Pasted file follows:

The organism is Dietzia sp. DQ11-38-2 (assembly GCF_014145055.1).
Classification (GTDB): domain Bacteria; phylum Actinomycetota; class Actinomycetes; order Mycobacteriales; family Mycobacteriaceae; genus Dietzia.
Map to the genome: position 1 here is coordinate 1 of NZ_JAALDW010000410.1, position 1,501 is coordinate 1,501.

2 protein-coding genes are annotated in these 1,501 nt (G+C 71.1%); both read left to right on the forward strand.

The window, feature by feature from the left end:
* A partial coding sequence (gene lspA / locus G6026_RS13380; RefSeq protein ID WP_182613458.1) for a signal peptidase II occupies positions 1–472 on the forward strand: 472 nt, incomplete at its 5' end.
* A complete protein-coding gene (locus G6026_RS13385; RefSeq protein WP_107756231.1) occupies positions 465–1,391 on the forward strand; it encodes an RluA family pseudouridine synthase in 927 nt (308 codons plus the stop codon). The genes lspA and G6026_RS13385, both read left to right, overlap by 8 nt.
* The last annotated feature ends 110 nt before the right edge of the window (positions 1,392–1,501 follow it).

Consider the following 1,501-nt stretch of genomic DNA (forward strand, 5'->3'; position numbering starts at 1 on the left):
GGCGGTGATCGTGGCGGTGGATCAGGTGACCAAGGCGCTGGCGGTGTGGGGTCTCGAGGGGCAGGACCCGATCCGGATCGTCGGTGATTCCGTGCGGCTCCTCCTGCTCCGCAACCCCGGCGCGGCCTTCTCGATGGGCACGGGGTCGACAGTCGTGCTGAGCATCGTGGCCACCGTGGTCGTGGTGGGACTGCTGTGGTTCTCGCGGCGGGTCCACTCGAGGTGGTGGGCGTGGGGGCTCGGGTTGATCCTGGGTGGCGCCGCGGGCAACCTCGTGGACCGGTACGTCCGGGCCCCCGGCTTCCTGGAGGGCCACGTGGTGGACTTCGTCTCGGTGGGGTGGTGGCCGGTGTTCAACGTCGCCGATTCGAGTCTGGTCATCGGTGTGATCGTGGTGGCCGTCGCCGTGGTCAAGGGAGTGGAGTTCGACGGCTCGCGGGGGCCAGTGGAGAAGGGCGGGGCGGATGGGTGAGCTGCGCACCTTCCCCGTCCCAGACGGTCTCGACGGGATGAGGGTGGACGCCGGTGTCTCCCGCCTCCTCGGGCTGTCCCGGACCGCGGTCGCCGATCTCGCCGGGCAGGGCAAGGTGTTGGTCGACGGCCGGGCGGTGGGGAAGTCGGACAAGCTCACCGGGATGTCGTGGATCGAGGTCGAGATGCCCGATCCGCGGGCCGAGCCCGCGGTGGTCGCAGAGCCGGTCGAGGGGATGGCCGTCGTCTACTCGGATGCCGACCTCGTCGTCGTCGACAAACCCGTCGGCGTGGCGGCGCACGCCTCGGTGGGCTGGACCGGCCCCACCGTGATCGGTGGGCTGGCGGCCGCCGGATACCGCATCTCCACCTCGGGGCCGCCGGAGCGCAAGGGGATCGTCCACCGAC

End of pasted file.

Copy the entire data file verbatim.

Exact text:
The organism is Dietzia sp. DQ11-38-2 (assembly GCF_014145055.1).
Classification (GTDB): domain Bacteria; phylum Actinomycetota; class Actinomycetes; order Mycobacteriales; family Mycobacteriaceae; genus Dietzia.
Map to the genome: position 1 here is coordinate 1 of NZ_JAALDW010000410.1, position 1,501 is coordinate 1,501.

2 protein-coding genes are annotated in these 1,501 nt (G+C 71.1%); both read left to right on the forward strand.

The window, feature by feature from the left end:
* A partial coding sequence (gene lspA / locus G6026_RS13380; RefSeq protein ID WP_182613458.1) for a signal peptidase II occupies positions 1–472 on the forward strand: 472 nt, incomplete at its 5' end.
* A complete protein-coding gene (locus G6026_RS13385; RefSeq protein WP_107756231.1) occupies positions 465–1,391 on the forward strand; it encodes an RluA family pseudouridine synthase in 927 nt (308 codons plus the stop codon). The genes lspA and G6026_RS13385, both read left to right, overlap by 8 nt.
* The last annotated feature ends 110 nt before the right edge of the window (positions 1,392–1,501 follow it).

Consider the following 1,501-nt stretch of genomic DNA (forward strand, 5'->3'; position numbering starts at 1 on the left):
GGCGGTGATCGTGGCGGTGGATCAGGTGACCAAGGCGCTGGCGGTGTGGGGTCTCGAGGGGCAGGACCCGATCCGGATCGTCGGTGATTCCGTGCGGCTCCTCCTGCTCCGCAACCCCGGCGCGGCCTTCTCGATGGGCACGGGGTCGACAGTCGTGCTGAGCATCGTGGCCACCGTGGTCGTGGTGGGACTGCTGTGGTTCTCGCGGCGGGTCCACTCGAGGTGGTGGGCGTGGGGGCTCGGGTTGATCCTGGGTGGCGCCGCGGGCAACCTCGTGGACCGGTACGTCCGGGCCCCCGGCTTCCTGGAGGGCCACGTGGTGGACTTCGTCTCGGTGGGGTGGTGGCCGGTGTTCAACGTCGCCGATTCGAGTCTGGTCATCGGTGTGATCGTGGTGGCCGTCGCCGTGGTCAAGGGAGTGGAGTTCGACGGCTCGCGGGGGCCAGTGGAGAAGGGCGGGGCGGATGGGTGAGCTGCGCACCTTCCCCGTCCCAGACGGTCTCGACGGGATGAGGGTGGACGCCGGTGTCTCCCGCCTCCTCGGGCTGTCCCGGACCGCGGTCGCCGATCTCGCCGGGCAGGGCAAGGTGTTGGTCGACGGCCGGGCGGTGGGGAAGTCGGACAAGCTCACCGGGATGTCGTGGATCGAGGTCGAGATGCCCGATCCGCGGGCCGAGCCCGCGGTGGTCGCAGAGCCGGTCGAGGGGATGGCCGTCGTCTACTCGGATGCCGACCTCGTCGTCGTCGACAAACCCGTCGGCGTGGCGGCGCACGCCTCGGTGGGCTGGACCGGCCCCACCGTGATCGGTGGGCTGGCGGCCGCCGGATACCGCATCTCCACCTCGGGGCCGCCGGAGCGCAAGGGGATCGTCCACCGAC